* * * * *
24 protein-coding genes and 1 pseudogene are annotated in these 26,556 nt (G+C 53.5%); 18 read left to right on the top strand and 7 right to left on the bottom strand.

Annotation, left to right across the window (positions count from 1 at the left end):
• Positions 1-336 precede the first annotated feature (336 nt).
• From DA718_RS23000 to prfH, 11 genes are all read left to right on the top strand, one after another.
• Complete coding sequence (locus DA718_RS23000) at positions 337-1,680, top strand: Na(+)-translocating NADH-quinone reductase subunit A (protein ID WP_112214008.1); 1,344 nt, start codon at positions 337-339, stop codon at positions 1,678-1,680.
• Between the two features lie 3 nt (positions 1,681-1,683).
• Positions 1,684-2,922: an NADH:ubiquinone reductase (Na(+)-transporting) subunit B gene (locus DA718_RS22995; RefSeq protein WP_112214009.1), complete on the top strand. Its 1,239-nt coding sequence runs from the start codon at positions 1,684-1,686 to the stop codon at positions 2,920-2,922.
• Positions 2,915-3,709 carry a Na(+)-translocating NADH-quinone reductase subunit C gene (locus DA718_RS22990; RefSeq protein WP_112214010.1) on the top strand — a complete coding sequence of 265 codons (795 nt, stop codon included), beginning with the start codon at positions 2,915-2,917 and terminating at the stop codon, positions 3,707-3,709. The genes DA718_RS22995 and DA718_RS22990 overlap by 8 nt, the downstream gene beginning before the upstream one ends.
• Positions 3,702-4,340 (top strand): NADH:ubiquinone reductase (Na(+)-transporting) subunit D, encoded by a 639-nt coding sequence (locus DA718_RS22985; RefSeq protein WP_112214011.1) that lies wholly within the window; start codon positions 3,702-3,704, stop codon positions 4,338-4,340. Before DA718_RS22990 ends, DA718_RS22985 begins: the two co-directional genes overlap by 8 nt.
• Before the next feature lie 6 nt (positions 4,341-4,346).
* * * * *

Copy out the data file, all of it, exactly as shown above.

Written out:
24 protein-coding genes and 1 pseudogene are annotated in these 26,556 nt (G+C 53.5%); 18 read left to right on the top strand and 7 right to left on the bottom strand.

Annotation, left to right across the window (positions count from 1 at the left end):
• Positions 1-336 precede the first annotated feature (336 nt).
• From DA718_RS23000 to prfH, 11 genes are all read left to right on the top strand, one after another.
• Complete coding sequence (locus DA718_RS23000) at positions 337-1,680, top strand: Na(+)-translocating NADH-quinone reductase subunit A (protein ID WP_112214008.1); 1,344 nt, start codon at positions 337-339, stop codon at positions 1,678-1,680.
• Between the two features lie 3 nt (positions 1,681-1,683).
• Positions 1,684-2,922: an NADH:ubiquinone reductase (Na(+)-transporting) subunit B gene (locus DA718_RS22995; RefSeq protein WP_112214009.1), complete on the top strand. Its 1,239-nt coding sequence runs from the start codon at positions 1,684-1,686 to the stop codon at positions 2,920-2,922.
• Positions 2,915-3,709 carry a Na(+)-translocating NADH-quinone reductase subunit C gene (locus DA718_RS22990; RefSeq protein WP_112214010.1) on the top strand — a complete coding sequence of 265 codons (795 nt, stop codon included), beginning with the start codon at positions 2,915-2,917 and terminating at the stop codon, positions 3,707-3,709. The genes DA718_RS22995 and DA718_RS22990 overlap by 8 nt, the downstream gene beginning before the upstream one ends.
• Positions 3,702-4,340 (top strand): NADH:ubiquinone reductase (Na(+)-transporting) subunit D, encoded by a 639-nt coding sequence (locus DA718_RS22985; RefSeq protein WP_112214011.1) that lies wholly within the window; start codon positions 3,702-3,704, stop codon positions 4,338-4,340. Before DA718_RS22990 ends, DA718_RS22985 begins: the two co-directional genes overlap by 8 nt.
• Before the next feature lie 6 nt (positions 4,341-4,346).